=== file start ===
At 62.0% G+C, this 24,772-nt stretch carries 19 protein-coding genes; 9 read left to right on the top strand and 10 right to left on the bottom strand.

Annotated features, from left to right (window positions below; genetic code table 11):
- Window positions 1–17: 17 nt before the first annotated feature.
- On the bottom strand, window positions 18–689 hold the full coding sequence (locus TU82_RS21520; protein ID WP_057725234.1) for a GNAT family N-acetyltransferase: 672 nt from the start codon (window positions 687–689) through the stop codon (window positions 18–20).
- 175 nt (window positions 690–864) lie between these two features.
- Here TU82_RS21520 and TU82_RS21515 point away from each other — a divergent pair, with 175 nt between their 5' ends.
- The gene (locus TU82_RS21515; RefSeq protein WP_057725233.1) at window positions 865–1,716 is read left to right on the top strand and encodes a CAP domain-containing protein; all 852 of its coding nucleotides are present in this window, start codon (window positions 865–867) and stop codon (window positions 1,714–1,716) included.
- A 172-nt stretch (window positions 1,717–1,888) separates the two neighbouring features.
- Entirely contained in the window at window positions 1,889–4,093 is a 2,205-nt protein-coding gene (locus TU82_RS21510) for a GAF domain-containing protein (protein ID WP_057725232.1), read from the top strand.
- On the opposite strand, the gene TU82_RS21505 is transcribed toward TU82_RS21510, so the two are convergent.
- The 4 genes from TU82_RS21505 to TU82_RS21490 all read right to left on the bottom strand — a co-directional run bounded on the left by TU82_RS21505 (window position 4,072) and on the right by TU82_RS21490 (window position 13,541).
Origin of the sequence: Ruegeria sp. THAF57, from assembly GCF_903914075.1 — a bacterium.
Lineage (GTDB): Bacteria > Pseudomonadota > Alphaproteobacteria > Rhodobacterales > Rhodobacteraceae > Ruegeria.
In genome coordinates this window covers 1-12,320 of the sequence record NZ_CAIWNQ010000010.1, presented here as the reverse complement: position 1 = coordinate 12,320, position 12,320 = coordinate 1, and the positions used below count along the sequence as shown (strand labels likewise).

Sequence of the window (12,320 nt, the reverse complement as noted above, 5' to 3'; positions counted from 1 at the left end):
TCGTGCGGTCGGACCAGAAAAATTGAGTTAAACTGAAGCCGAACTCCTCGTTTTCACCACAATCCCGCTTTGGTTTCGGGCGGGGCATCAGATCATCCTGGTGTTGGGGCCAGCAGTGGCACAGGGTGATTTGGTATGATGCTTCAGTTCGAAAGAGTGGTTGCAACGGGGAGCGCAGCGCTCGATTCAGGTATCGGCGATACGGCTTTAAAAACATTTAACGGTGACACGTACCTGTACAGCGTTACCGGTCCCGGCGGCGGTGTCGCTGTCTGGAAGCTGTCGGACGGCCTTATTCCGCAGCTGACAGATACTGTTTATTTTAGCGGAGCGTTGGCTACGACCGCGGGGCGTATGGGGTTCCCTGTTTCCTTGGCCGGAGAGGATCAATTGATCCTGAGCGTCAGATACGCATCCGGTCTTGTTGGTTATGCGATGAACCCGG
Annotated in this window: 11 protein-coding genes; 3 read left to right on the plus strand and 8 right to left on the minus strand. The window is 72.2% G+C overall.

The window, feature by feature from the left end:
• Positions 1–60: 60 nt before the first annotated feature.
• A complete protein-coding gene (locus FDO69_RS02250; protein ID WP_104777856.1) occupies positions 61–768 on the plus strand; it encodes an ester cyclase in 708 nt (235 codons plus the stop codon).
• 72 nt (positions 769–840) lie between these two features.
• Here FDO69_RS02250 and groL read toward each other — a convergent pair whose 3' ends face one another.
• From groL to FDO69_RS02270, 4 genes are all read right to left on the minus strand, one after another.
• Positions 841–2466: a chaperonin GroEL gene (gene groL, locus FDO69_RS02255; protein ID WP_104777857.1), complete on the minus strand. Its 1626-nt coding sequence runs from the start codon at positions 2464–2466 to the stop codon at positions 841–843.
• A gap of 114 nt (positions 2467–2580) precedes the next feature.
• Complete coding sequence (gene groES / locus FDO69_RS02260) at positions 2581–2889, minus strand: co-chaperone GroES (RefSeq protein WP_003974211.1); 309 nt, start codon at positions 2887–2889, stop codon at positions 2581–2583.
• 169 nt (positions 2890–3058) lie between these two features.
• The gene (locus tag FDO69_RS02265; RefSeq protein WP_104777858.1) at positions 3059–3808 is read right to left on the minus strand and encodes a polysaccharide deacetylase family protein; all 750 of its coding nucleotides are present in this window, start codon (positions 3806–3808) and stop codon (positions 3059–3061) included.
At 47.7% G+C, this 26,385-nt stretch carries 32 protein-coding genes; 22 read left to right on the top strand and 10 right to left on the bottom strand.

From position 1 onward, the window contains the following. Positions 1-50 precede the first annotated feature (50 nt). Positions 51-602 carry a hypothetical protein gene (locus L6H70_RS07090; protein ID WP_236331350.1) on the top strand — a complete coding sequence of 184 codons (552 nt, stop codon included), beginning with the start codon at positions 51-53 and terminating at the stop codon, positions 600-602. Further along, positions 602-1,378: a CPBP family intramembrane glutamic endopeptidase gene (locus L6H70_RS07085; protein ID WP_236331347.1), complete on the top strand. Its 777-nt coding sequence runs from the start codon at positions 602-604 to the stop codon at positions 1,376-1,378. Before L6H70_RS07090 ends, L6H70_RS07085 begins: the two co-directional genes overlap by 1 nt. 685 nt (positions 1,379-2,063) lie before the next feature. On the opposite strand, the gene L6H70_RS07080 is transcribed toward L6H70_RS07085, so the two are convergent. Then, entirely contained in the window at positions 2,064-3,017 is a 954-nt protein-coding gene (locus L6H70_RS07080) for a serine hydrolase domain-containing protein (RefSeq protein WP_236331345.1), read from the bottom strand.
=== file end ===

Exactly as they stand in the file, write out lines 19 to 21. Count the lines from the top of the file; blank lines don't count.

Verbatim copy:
• Positions 1–60: 60 nt before the first annotated feature.
• A complete protein-coding gene (locus FDO69_RS02250; protein ID WP_104777856.1) occupies positions 61–768 on the plus strand; it encodes an ester cyclase in 708 nt (235 codons plus the stop codon).
• 72 nt (positions 769–840) lie between these two features.